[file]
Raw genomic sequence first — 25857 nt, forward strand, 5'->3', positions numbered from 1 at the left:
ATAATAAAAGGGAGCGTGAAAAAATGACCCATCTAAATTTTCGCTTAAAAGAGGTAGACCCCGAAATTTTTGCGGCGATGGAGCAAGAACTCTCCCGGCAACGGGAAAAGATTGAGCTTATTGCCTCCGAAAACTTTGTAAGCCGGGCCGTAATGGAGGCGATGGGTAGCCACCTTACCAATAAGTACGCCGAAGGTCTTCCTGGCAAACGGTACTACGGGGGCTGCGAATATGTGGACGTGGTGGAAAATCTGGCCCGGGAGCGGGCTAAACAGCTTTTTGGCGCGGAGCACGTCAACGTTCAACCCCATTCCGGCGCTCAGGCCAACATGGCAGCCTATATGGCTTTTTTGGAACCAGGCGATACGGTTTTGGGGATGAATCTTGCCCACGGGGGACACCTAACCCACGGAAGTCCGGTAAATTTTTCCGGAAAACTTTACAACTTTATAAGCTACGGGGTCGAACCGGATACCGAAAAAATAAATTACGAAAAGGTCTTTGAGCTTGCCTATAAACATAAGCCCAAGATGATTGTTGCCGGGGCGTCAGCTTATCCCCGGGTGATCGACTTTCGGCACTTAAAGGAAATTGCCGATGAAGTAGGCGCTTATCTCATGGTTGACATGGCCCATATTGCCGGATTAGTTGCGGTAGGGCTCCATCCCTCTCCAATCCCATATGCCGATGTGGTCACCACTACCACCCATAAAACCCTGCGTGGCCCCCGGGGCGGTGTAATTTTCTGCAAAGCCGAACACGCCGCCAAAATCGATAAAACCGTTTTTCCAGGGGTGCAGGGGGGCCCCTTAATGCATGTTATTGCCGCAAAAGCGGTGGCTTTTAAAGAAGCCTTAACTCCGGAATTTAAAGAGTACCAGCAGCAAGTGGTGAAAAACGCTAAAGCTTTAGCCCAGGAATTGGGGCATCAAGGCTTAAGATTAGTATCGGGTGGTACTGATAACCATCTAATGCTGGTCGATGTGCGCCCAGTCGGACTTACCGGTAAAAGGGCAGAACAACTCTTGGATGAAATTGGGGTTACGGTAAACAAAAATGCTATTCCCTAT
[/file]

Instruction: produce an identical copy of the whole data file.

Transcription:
Raw genomic sequence first — 25857 nt, forward strand, 5'->3', positions numbered from 1 at the left:
ATAATAAAAGGGAGCGTGAAAAAATGACCCATCTAAATTTTCGCTTAAAAGAGGTAGACCCCGAAATTTTTGCGGCGATGGAGCAAGAACTCTCCCGGCAACGGGAAAAGATTGAGCTTATTGCCTCCGAAAACTTTGTAAGCCGGGCCGTAATGGAGGCGATGGGTAGCCACCTTACCAATAAGTACGCCGAAGGTCTTCCTGGCAAACGGTACTACGGGGGCTGCGAATATGTGGACGTGGTGGAAAATCTGGCCCGGGAGCGGGCTAAACAGCTTTTTGGCGCGGAGCACGTCAACGTTCAACCCCATTCCGGCGCTCAGGCCAACATGGCAGCCTATATGGCTTTTTTGGAACCAGGCGATACGGTTTTGGGGATGAATCTTGCCCACGGGGGACACCTAACCCACGGAAGTCCGGTAAATTTTTCCGGAAAACTTTACAACTTTATAAGCTACGGGGTCGAACCGGATACCGAAAAAATAAATTACGAAAAGGTCTTTGAGCTTGCCTATAAACATAAGCCCAAGATGATTGTTGCCGGGGCGTCAGCTTATCCCCGGGTGATCGACTTTCGGCACTTAAAGGAAATTGCCGATGAAGTAGGCGCTTATCTCATGGTTGACATGGCCCATATTGCCGGATTAGTTGCGGTAGGGCTCCATCCCTCTCCAATCCCATATGCCGATGTGGTCACCACTACCACCCATAAAACCCTGCGTGGCCCCCGGGGCGGTGTAATTTTCTGCAAAGCCGAACACGCCGCCAAAATCGATAAAACCGTTTTTCCAGGGGTGCAGGGGGGCCCCTTAATGCATGTTATTGCCGCAAAAGCGGTGGCTTTTAAAGAAGCCTTAACTCCGGAATTTAAAGAGTACCAGCAGCAAGTGGTGAAAAACGCTAAAGCTTTAGCCCAGGAATTGGGGCATCAAGGCTTAAGATTAGTATCGGGTGGTACTGATAACCATCTAATGCTGGTCGATGTGCGCCCAGTCGGACTTACCGGTAAAAGGGCAGAACAACTCTTGGATGAAATTGGGGTTACGGTAAACAAAAATGCTATTCCCTAT